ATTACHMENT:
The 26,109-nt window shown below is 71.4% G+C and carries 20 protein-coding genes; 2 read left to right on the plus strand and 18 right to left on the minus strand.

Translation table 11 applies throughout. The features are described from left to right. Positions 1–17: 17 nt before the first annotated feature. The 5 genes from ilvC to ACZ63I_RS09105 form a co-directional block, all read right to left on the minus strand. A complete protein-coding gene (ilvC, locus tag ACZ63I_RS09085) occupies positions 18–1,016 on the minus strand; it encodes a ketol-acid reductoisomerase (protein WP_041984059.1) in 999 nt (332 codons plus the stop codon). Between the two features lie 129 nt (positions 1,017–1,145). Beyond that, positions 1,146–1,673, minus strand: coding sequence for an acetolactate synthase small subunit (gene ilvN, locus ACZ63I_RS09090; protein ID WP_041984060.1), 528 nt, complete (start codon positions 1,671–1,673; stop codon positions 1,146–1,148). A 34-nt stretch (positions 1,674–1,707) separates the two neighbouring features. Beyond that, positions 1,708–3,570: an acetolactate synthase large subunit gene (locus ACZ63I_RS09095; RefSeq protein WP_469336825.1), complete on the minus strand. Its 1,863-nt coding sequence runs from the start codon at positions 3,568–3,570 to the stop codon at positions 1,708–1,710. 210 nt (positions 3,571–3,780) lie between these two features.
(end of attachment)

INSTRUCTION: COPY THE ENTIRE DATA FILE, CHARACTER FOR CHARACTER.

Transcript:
The 26,109-nt window shown below is 71.4% G+C and carries 20 protein-coding genes; 2 read left to right on the plus strand and 18 right to left on the minus strand.

Translation table 11 applies throughout. The features are described from left to right. Positions 1–17: 17 nt before the first annotated feature. The 5 genes from ilvC to ACZ63I_RS09105 form a co-directional block, all read right to left on the minus strand. A complete protein-coding gene (ilvC, locus tag ACZ63I_RS09085) occupies positions 18–1,016 on the minus strand; it encodes a ketol-acid reductoisomerase (protein WP_041984059.1) in 999 nt (332 codons plus the stop codon). Between the two features lie 129 nt (positions 1,017–1,145). Beyond that, positions 1,146–1,673, minus strand: coding sequence for an acetolactate synthase small subunit (gene ilvN, locus ACZ63I_RS09090; protein ID WP_041984060.1), 528 nt, complete (start codon positions 1,671–1,673; stop codon positions 1,146–1,148). A 34-nt stretch (positions 1,674–1,707) separates the two neighbouring features. Beyond that, positions 1,708–3,570: an acetolactate synthase large subunit gene (locus ACZ63I_RS09095; RefSeq protein WP_469336825.1), complete on the minus strand. Its 1,863-nt coding sequence runs from the start codon at positions 3,568–3,570 to the stop codon at positions 1,708–1,710. 210 nt (positions 3,571–3,780) lie between these two features.